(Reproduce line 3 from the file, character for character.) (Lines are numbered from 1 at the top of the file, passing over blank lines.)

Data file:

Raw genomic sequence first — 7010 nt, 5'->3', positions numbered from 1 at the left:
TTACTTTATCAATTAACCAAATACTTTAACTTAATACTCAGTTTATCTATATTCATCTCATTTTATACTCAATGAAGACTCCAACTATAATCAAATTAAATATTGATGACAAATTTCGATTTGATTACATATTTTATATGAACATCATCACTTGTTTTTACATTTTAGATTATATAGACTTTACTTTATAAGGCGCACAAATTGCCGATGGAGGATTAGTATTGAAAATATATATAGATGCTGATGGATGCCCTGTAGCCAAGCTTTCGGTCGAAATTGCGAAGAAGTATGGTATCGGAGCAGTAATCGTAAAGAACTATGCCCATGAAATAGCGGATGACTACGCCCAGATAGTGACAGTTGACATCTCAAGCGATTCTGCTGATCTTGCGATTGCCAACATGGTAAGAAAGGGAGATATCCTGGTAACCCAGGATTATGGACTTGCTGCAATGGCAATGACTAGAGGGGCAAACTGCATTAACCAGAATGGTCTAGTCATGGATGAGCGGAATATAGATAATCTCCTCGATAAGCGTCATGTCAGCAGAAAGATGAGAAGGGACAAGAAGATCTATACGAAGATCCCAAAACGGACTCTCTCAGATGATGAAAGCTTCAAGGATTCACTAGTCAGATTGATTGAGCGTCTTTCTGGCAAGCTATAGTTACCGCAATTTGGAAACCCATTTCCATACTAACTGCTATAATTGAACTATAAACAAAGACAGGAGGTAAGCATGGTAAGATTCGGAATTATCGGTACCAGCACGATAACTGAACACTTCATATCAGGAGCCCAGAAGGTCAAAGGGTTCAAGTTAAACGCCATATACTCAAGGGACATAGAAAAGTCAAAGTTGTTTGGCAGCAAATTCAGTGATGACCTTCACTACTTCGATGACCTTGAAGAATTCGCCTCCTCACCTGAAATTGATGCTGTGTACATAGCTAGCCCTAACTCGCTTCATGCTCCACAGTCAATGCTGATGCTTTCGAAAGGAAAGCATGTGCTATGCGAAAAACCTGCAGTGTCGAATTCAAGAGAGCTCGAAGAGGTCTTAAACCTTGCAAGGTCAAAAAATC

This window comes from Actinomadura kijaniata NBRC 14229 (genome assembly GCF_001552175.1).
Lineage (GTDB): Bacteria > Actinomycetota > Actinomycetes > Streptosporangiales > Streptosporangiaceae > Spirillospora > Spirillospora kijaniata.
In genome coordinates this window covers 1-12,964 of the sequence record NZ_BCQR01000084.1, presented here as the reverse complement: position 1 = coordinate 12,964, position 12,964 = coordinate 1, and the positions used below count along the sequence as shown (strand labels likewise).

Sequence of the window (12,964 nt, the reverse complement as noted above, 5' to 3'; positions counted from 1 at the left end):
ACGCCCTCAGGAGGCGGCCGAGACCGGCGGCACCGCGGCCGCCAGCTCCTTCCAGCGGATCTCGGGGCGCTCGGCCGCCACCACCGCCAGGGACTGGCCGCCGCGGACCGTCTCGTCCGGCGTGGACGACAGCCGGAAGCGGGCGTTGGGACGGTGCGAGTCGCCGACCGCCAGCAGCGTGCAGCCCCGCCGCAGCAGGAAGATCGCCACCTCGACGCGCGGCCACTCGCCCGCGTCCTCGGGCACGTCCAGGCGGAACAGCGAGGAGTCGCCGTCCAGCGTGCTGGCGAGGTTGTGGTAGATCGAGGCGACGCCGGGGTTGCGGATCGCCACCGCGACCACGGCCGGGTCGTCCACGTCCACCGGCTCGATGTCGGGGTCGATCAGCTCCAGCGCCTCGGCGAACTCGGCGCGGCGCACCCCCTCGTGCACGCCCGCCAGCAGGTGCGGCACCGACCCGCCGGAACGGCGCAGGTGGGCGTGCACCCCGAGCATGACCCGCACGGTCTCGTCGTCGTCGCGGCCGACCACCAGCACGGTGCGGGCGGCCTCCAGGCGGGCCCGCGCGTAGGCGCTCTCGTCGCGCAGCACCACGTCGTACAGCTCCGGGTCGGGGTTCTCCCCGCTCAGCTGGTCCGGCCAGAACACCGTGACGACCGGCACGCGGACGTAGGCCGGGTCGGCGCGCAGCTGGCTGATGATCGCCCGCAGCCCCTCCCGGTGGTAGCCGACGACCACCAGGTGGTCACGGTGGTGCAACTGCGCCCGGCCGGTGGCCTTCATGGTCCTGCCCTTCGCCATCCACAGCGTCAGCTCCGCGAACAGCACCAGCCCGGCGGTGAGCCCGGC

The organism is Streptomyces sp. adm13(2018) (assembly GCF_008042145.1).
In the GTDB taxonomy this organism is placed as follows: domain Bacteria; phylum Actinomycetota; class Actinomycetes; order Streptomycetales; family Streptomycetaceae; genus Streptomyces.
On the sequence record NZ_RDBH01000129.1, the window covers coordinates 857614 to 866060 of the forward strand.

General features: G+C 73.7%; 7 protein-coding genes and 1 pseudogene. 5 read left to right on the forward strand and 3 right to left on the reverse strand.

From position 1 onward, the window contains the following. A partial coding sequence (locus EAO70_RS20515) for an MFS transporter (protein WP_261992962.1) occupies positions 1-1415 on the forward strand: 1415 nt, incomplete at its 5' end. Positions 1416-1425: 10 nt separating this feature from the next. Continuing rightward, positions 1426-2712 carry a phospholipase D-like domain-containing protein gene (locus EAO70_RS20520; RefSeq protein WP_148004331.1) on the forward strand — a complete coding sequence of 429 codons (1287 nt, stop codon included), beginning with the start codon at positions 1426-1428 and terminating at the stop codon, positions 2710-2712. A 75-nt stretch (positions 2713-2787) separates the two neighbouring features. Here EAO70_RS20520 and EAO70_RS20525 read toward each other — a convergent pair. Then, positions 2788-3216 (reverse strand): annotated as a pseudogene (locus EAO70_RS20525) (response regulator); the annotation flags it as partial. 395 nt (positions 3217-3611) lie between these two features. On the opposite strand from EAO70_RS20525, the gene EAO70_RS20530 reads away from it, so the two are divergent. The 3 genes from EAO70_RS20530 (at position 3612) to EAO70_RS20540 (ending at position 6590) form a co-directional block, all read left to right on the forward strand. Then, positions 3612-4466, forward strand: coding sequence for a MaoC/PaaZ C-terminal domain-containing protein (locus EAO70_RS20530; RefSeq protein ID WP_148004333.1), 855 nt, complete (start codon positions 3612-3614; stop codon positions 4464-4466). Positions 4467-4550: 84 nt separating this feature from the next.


This window comes from Actinomadura kijaniata NBRC 14229 (genome assembly GCF_001552175.1).